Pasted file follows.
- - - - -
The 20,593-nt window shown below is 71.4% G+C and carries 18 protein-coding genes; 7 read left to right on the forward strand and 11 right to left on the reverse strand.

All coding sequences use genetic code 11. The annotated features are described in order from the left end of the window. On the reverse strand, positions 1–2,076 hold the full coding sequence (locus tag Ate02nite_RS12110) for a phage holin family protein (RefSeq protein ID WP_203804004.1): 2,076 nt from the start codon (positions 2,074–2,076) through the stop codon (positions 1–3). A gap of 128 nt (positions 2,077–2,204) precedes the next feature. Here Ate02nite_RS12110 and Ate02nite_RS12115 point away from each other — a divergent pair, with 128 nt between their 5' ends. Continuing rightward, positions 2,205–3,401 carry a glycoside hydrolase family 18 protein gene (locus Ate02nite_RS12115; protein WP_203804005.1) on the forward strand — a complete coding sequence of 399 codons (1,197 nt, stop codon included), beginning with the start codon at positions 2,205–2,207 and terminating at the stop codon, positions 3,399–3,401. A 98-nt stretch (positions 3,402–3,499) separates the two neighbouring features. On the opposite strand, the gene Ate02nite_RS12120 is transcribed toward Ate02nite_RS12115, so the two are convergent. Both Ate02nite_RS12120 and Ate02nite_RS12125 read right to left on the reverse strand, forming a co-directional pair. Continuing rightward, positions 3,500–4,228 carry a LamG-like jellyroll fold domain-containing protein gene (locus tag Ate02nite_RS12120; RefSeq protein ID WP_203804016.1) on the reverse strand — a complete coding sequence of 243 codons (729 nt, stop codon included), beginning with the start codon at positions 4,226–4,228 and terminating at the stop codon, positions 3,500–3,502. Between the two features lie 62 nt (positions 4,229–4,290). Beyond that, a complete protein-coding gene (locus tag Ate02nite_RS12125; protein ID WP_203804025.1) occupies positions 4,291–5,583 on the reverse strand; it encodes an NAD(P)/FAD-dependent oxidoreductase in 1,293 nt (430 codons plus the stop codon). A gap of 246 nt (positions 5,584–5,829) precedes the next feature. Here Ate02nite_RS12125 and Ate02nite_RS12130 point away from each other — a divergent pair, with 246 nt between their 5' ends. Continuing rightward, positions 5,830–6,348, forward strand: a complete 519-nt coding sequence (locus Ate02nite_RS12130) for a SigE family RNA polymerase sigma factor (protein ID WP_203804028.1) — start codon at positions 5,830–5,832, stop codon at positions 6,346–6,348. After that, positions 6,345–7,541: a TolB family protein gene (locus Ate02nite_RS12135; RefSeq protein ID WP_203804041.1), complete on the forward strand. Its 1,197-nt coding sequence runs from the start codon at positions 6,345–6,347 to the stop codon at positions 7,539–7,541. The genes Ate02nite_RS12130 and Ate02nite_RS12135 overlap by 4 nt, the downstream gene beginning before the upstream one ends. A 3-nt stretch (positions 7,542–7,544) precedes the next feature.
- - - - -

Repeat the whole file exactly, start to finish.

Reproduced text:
The 20,593-nt window shown below is 71.4% G+C and carries 18 protein-coding genes; 7 read left to right on the forward strand and 11 right to left on the reverse strand.

All coding sequences use genetic code 11. The annotated features are described in order from the left end of the window. On the reverse strand, positions 1–2,076 hold the full coding sequence (locus tag Ate02nite_RS12110) for a phage holin family protein (RefSeq protein ID WP_203804004.1): 2,076 nt from the start codon (positions 2,074–2,076) through the stop codon (positions 1–3). A gap of 128 nt (positions 2,077–2,204) precedes the next feature. Here Ate02nite_RS12110 and Ate02nite_RS12115 point away from each other — a divergent pair, with 128 nt between their 5' ends. Continuing rightward, positions 2,205–3,401 carry a glycoside hydrolase family 18 protein gene (locus Ate02nite_RS12115; protein WP_203804005.1) on the forward strand — a complete coding sequence of 399 codons (1,197 nt, stop codon included), beginning with the start codon at positions 2,205–2,207 and terminating at the stop codon, positions 3,399–3,401. A 98-nt stretch (positions 3,402–3,499) separates the two neighbouring features. On the opposite strand, the gene Ate02nite_RS12120 is transcribed toward Ate02nite_RS12115, so the two are convergent. Both Ate02nite_RS12120 and Ate02nite_RS12125 read right to left on the reverse strand, forming a co-directional pair. Continuing rightward, positions 3,500–4,228 carry a LamG-like jellyroll fold domain-containing protein gene (locus tag Ate02nite_RS12120; RefSeq protein ID WP_203804016.1) on the reverse strand — a complete coding sequence of 243 codons (729 nt, stop codon included), beginning with the start codon at positions 4,226–4,228 and terminating at the stop codon, positions 3,500–3,502. Between the two features lie 62 nt (positions 4,229–4,290). Beyond that, a complete protein-coding gene (locus tag Ate02nite_RS12125; protein ID WP_203804025.1) occupies positions 4,291–5,583 on the reverse strand; it encodes an NAD(P)/FAD-dependent oxidoreductase in 1,293 nt (430 codons plus the stop codon). A gap of 246 nt (positions 5,584–5,829) precedes the next feature. Here Ate02nite_RS12125 and Ate02nite_RS12130 point away from each other — a divergent pair, with 246 nt between their 5' ends. Continuing rightward, positions 5,830–6,348, forward strand: a complete 519-nt coding sequence (locus Ate02nite_RS12130) for a SigE family RNA polymerase sigma factor (protein ID WP_203804028.1) — start codon at positions 5,830–5,832, stop codon at positions 6,346–6,348. After that, positions 6,345–7,541: a TolB family protein gene (locus Ate02nite_RS12135; RefSeq protein ID WP_203804041.1), complete on the forward strand. Its 1,197-nt coding sequence runs from the start codon at positions 6,345–6,347 to the stop codon at positions 7,539–7,541. The genes Ate02nite_RS12130 and Ate02nite_RS12135 overlap by 4 nt, the downstream gene beginning before the upstream one ends. A 3-nt stretch (positions 7,542–7,544) precedes the next feature.